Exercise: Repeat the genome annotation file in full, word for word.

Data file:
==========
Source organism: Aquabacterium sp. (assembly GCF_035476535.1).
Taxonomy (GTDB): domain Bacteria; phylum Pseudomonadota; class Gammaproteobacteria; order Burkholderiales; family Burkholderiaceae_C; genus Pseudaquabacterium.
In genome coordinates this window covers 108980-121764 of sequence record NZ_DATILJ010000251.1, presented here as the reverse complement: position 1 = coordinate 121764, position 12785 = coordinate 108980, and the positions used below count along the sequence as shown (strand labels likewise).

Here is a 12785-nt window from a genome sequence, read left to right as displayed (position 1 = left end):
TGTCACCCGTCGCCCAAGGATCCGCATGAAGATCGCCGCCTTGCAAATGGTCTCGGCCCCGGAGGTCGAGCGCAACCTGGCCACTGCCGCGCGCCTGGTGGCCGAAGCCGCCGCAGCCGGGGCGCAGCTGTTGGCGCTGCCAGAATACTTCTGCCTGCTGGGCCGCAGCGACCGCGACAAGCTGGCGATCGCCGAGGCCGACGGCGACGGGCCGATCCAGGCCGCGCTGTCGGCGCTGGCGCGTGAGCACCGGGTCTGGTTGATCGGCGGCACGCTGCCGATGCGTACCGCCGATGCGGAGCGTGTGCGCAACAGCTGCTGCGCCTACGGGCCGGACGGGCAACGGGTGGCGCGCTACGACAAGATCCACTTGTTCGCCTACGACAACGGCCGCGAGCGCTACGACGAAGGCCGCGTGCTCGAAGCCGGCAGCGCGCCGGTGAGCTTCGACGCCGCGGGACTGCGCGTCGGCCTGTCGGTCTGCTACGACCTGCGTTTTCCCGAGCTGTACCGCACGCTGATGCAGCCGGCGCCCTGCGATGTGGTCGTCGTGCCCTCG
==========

Source organism: Aquabacterium sp. (assembly GCF_035476535.1).
Taxonomy (GTDB): domain Bacteria; phylum Pseudomonadota; class Gammaproteobacteria; order Burkholderiales; family Burkholderiaceae_C; genus Pseudaquabacterium.
In genome coordinates this window covers 108980-121764 of sequence record NZ_DATILJ010000251.1, presented here as the reverse complement: position 1 = coordinate 121764, position 12785 = coordinate 108980, and the positions used below count along the sequence as shown (strand labels likewise).

Here is a 12785-nt window from a genome sequence, read left to right as displayed (position 1 = left end):
TGTCACCCGTCGCCCAAGGATCCGCATGAAGATCGCCGCCTTGCAAATGGTCTCGGCCCCGGAGGTCGAGCGCAACCTGGCCACTGCCGCGCGCCTGGTGGCCGAAGCCGCCGCAGCCGGGGCGCAGCTGTTGGCGCTGCCAGAATACTTCTGCCTGCTGGGCCGCAGCGACCGCGACAAGCTGGCGATCGCCGAGGCCGACGGCGACGGGCCGATCCAGGCCGCGCTGTCGGCGCTGGCGCGTGAGCACCGGGTCTGGTTGATCGGCGGCACGCTGCCGATGCGTACCGCCGATGCGGAGCGTGTGCGCAACAGCTGCTGCGCCTACGGGCCGGACGGGCAACGGGTGGCGCGCTACGACAAGATCCACTTGTTCGCCTACGACAACGGCCGCGAGCGCTACGACGAAGGCCGCGTGCTCGAAGCCGGCAGCGCGCCGGTGAGCTTCGACGCCGCGGGACTGCGCGTCGGCCTGTCGGTCTGCTACGACCTGCGTTTTCCCGAGCTGTACCGCACGCTGATGCAGCCGGCGCCCTGCGATGTGGTCGTCGTGCCCTCG